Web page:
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Thursday, Mar 20, 2014
Ted Gioia's piece "Music Criticism Has Degenerated Into Lifestyle Reporting" spread like wildfire, and Jody Rosen's response was equally compelling. While the debate rages on, these two critical titans are highlighting a changing of the critical guard that is happening slowly and begrudgingly.

If you somehow didn’t know Ted Gioia’s name before his article on the Daily Beast, “Music Criticism Has Degenerated Into Lifestyle Reporting”, started spreading around like wildfire, then you most assuredly do now.


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Tuesday, Mar 18, 2014
When you take the Skygreen Leopards' frontman and place him with the prolific indie god Ben Chasny, what do you get? Stories about Settlers of Catan, drunk-tank philosophy, and a great new band called New Bums, we discover ...

New Bums may very well be the quietest supergroup in all of history.


On one end, you have the lo-fi acoustic strums of Donovan Quinn, best known for his homespun rock group Skygreen Leopards, who have been quietly releasing brilliant albums since 2001. On the other hand, you have Ben Chasny, who is known for his band Six Organs of Admittance and his other band Comets on Fire and his other band Rangda and—well, you get the idea. Chasny has proven himself adept and adjusting his indie-centric style towards whatever situation calls for a new flush of energy, and when he got together with Quinn, a little group called New Bums emerged.


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Monday, Mar 17, 2014
“Internal Landscapes” forces you to reflect on those you’ve lost, not just in terms of their absence, but in terms of what you shared with them when they were alive.

Over the past seven weeks, I’ve explored how and why Anathema’s latest opus, Weather Systems, is the most beautiful and touching album I’ve ever heard. Every one of its first eight sections is a luscious commentary on the sorrows and hopes that affect the human spirit. Be it the vast power of “The Gathering of the Clouds”, the universal truth of the “Untouchable” duo, or the crushing duality of “The Storm Before the Calm”, Weather Systems proves its immeasurable worth with each declaration. However, none of these efforts match the overwhelming emotion, reliability, and magnificence of the record’s last track, “Internal Landscapes”. A final reflection on the bond we shared with those who’ve left us, it’s among the most powerful pieces of music I’ve yet experienced. In fact, it’s one of only two songs that have literally left me frozen in place, speechless and shedding tears (the other being “Heartattack in a Layby” by Porcupine Tree).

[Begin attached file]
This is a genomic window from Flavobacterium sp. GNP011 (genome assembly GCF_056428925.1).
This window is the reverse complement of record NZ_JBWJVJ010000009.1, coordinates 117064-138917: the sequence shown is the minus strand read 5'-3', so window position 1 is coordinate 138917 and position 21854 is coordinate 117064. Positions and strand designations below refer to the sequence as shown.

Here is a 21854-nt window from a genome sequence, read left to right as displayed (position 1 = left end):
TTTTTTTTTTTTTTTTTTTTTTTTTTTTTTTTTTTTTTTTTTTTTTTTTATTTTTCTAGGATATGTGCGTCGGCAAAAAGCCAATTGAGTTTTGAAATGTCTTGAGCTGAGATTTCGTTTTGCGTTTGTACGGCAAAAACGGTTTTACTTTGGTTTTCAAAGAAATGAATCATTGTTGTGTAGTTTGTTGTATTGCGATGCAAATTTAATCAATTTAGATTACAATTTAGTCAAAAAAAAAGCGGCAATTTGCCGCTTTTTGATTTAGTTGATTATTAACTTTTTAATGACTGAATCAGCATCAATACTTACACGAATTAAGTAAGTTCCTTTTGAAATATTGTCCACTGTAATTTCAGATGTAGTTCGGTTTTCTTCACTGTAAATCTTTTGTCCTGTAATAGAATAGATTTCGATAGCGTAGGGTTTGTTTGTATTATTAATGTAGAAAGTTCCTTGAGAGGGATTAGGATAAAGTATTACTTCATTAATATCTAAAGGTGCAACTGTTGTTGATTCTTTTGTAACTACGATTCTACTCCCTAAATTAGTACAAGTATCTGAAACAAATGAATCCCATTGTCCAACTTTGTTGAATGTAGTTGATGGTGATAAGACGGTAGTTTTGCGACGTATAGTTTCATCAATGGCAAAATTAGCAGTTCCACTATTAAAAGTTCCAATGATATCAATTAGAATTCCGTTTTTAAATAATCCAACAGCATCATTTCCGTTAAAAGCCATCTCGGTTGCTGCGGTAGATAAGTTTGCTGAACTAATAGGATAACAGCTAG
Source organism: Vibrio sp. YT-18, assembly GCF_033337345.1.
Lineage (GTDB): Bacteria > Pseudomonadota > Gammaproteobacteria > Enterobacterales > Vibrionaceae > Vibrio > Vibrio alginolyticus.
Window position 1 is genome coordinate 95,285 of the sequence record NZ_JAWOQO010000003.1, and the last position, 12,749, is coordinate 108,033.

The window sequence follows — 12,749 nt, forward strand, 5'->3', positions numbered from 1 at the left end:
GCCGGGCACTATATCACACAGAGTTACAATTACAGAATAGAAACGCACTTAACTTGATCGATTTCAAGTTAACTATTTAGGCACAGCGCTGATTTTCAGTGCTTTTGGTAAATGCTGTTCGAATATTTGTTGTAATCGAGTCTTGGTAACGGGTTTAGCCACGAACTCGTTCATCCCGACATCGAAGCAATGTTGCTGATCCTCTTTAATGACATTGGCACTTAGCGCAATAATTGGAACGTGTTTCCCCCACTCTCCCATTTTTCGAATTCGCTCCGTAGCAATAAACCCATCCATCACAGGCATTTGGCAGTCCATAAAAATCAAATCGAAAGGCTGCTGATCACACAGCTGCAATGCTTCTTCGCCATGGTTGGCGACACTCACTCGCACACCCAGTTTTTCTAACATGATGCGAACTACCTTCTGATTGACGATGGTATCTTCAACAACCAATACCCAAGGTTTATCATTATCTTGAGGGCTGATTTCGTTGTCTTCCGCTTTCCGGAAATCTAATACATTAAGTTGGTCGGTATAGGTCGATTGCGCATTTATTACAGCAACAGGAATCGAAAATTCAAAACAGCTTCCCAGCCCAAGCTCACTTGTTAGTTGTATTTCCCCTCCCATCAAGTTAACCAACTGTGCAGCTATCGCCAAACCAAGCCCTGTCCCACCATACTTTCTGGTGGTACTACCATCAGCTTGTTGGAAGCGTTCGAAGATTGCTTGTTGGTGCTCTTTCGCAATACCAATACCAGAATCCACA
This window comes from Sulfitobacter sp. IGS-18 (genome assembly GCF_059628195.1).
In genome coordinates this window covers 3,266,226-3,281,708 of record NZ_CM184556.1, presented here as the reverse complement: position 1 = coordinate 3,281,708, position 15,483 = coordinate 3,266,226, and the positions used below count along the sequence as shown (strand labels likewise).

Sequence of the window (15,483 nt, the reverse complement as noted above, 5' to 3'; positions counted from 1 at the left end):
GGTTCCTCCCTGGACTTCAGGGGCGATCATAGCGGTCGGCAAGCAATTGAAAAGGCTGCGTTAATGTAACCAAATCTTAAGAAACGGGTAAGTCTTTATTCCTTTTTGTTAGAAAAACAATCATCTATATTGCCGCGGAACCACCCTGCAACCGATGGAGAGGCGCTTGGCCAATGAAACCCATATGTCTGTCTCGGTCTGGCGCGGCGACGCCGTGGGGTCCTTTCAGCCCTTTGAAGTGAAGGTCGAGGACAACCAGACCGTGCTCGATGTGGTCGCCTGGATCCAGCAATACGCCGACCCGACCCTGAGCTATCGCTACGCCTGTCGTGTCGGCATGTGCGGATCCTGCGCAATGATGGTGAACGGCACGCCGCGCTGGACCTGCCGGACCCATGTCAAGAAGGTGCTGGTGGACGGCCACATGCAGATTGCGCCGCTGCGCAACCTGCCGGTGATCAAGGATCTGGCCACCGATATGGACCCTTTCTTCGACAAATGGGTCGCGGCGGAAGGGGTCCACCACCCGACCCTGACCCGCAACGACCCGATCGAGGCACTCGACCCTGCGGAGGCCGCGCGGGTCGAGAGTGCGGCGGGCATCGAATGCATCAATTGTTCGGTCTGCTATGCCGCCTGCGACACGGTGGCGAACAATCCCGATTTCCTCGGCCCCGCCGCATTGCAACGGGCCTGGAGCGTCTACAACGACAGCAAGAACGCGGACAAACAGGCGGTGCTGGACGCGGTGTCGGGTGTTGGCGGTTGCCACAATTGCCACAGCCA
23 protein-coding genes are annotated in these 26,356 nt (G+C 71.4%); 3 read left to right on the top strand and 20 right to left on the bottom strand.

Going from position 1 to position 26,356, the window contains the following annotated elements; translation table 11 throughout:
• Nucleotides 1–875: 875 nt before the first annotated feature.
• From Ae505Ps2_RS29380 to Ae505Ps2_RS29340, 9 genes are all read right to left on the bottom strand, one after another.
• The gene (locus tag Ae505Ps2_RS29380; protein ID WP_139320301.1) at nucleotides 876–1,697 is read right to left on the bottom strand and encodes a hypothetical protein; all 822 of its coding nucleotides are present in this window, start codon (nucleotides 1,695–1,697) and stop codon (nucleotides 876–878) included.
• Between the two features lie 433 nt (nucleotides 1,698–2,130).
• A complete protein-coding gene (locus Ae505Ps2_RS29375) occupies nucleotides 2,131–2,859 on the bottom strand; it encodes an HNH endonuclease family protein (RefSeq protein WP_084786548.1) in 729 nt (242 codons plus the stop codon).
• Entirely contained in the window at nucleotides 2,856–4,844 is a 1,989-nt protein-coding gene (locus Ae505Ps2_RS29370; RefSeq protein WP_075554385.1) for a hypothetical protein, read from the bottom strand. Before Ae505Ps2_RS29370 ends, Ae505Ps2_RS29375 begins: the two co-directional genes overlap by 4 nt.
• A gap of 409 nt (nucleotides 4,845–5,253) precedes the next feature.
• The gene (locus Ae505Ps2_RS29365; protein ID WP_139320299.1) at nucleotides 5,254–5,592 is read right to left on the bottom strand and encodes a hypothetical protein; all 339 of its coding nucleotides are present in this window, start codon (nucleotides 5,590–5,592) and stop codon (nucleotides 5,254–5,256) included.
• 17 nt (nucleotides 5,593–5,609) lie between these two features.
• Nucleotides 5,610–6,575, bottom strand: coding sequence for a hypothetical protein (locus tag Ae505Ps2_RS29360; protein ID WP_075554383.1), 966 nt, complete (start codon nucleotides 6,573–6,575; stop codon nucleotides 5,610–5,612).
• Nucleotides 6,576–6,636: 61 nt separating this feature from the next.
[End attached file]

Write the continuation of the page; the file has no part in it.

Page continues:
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Friday, Mar 14, 2014
You know I'm bad at communication, it's the hardest thing for me to do. And it's said, it's the most important part that relationships will go through. So let's just listen to this pop record — it's this week's Counterbalance.

Mendelsohn: It’s no secret that I have a soft spot in my heart (or head) for well-executed pop music. So when I pulled up the best of 2013 list on AcclaimedMusic.net, I was pleasantly surprised to find Haim’s Days Are Gone hovering just outside of the top ten. Haim, for the uninitiated, are three sisters, Este, Danielle, and Alana, who hail from California and have been playing music together for most of their young lives (the oldest sister, Este, is 27). These young ladies got their start as part of a family rock group, playing cover songs with their parents at local events. Este and Danielle then went on to spend some time in various other projects including a stint in a prefabricated pop group and various backing roles for a who’s-who in the indie rock world. With the addition of youngest sister Alana to the roster, these ladies finally got around to doing the proper rock group thing and released Days Are Gone.


Full disclosure time — this is probably the last time I will ever listen to this record. But for the past couple of weeks, it has snowed non-stop in my locale and Days Are Gone is about as close to sunny SoCal as I can get so I will take it. And honestly, it’s hard to dislike this album, Klinger. It is a studio masterpiece and a rolling call book of nearly every pop music convention to grace the airwaves for the past 40 years. I am simultaneously thrilled and sort of disgusted that I am thrilled by this record. But before I put down this guilty pleasure, I wanted the chance to subject you to its unrelenting effervescence. You told me last week that you like effervescent pop. Is this effervescent enough for you?


Tagged as: counterbalance, haim
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Thursday, Mar 13, 2014
The man who sampled the Clash's "Straight to Hell" for M.I.A. teams up with his heroes and Frank Ocean to bring summer to your speakers a few months early.

Now here’s a pleasant surprise. A few days ago the Converse sneaker company unveiled a collaboration between producer Diplo, R&B it-boy Frank Ocean, and Clash members Mick Jones and Paul Simonon as the latest offering in its “Three Artists, One Song” single series. There have been eight previous installments in the series—all of which I have admittedly glossed over—but something primal about seeing those names in the marquee made me want to immediately investigate the results.


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